Israeli scientists have demonstrated the ability for mammals to mate and produce only female babies. A similar system based on identical principles could produce only males.
The research for the study was led by Prof. Udi Qimron, Dr. Ido Yosef and Dr. Motti Gerlic and conducted by Dr. Liat Edry-Botzer, Rea Globus, Inbar Shlomovitz and Prof. Ariel Munitz, all of the Department of Clinical Microbiology and Immunology at Tel Aviv University's Sackler School of Medicine. The research was published in EMBO Reports.
"We proved the concept in mouse models, but the concept could also be demonstrated in cattle, swine, goats, chickens and other animals," Qimron said. He noted that humans are likewise mammals and the concept could ultimately be applied to human children "if a mad ruler decides he wants to engineer the people to have only male or female offspring - we have provided the proof of concept."
Last year, in what became a ground-breaking and controversial medical first, a scientist in China claimed to have created the world's first genetically edited babies. The researcher, He Jiankui of Southern University of Science and Technology in Shenzhen, said he altered embryos for seven couples during fertility treatments, with one pregnancy resulting so far. He said his goal was not to cure or prevent an inherited disease, but to try to bestow a trait that few people naturally have: an ability to resist possible future infection with HIV.
This kind of gene editing is banned in most countries.
But the researchers at TAU worked differently and, according to Qimron, have a different agenda. The researchers crossed two types of genetically engineered mice. The maternal mouse encoded a Cas9 protein, a CRISPR-protein that is inactive unless guided by special "guide-RNAs." The paternal mouse encoded these guide-RNAs on the Y-sex chromosome, a sex chromosome present only in males. After fertilization, the guide-RNAs from the paternal sperm and the Cas9 protein from the maternal egg were combined in the male mouse embryos, but not in the female embryos (because the females lack the Y chromosome). The combination of guide-RNAs with Cas9 results in a complex that eliminates the male embryos.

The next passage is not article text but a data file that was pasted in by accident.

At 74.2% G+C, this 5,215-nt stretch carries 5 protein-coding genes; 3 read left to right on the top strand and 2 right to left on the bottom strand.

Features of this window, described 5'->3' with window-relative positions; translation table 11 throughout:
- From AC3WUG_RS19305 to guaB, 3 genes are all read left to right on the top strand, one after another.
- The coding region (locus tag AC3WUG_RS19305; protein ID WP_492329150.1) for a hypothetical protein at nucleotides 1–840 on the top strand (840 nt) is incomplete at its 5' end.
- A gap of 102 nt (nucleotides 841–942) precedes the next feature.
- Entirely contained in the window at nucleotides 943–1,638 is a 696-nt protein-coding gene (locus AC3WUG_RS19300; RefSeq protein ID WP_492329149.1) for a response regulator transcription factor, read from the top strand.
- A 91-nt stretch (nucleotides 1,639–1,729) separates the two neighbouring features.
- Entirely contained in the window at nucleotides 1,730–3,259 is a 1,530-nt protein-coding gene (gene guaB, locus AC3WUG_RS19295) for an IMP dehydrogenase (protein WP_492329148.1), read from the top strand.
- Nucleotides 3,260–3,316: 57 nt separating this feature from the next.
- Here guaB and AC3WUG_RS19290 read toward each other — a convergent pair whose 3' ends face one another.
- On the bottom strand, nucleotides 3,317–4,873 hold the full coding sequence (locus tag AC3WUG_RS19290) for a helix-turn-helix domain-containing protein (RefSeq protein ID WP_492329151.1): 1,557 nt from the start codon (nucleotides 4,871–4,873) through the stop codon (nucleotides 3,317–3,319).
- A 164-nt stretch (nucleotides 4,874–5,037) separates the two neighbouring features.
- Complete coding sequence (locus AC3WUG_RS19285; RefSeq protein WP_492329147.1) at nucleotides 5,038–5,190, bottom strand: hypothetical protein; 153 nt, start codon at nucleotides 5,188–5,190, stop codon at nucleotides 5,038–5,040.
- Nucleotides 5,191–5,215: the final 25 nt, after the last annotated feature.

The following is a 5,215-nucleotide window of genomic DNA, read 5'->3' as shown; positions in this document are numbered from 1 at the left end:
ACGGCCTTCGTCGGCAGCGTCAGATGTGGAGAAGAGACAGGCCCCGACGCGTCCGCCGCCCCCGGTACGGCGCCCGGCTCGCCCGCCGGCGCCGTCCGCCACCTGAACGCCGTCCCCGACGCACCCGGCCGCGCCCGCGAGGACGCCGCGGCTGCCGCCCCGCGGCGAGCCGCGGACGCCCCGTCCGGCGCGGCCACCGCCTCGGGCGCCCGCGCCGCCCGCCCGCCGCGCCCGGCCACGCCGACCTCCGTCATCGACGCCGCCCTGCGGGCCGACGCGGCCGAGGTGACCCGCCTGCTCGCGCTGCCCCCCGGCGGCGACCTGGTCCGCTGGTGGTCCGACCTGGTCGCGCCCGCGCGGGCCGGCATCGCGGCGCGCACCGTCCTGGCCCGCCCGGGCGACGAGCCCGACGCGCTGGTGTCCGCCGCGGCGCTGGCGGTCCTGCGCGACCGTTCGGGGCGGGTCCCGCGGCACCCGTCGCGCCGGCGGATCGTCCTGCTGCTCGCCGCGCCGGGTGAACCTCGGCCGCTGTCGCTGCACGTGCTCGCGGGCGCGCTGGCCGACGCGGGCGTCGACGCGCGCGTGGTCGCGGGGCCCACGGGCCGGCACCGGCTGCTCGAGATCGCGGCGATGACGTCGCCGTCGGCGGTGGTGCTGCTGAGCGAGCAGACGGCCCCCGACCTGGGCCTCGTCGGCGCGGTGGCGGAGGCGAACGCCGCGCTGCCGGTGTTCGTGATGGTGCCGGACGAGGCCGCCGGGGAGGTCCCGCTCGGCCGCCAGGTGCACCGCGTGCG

"We showed that Cas9 was specifically activated only in male embryos," said Qimron. "Our results pave the way for a genetic system that allows biased sex production. When two transgenic types of mice encoding Cas9 or Y-chromosome-encoded guide-RNAs are crossed, lethality of males occurs because Cas9 is guided from the Y chromosome to target essential genes. This does not happen in females because the Y chromosome is not transferred to them. This cross thus halts embryonic development of males without affecting the development of females."
The idea for the research came after one of Qimron's research fellows, Yosef, saw an advertisement stating that billions of chickens were killed annually by chicken egg farmers who had no use for so many male chicks.
"He said, 'There must be a way to overcome this,'" Qimron recalled. "It is so cruel and unfair and we thought there must be a scientific solution."
The team started with mice, but Qimron said he believes the same system could transfer to other animals and species of animals, including cattle.
This could save the lives of thousands of cows who are killed each year on dairy or meat farms.
The number of male calves being killed straight after birth is high on dairy farms because it is cheaper to kill them than to rear them, for example. And on beef farms, the opposite is true, where female cows are killed in favor of hefty male cattle.
The researchers based the system on one that already exists for certain plants, insects, crustaceans and fish that possess the uncanny ability to change the sex of their offspring before they are born. Mammals, however, have never before demonstrated this genetic skill, until now.
"We approached this problem in an innovative way, using genetic engineering," Qimron said. "We believe that the producers of cattle, swine and chicken may benefit greatly from the technology."
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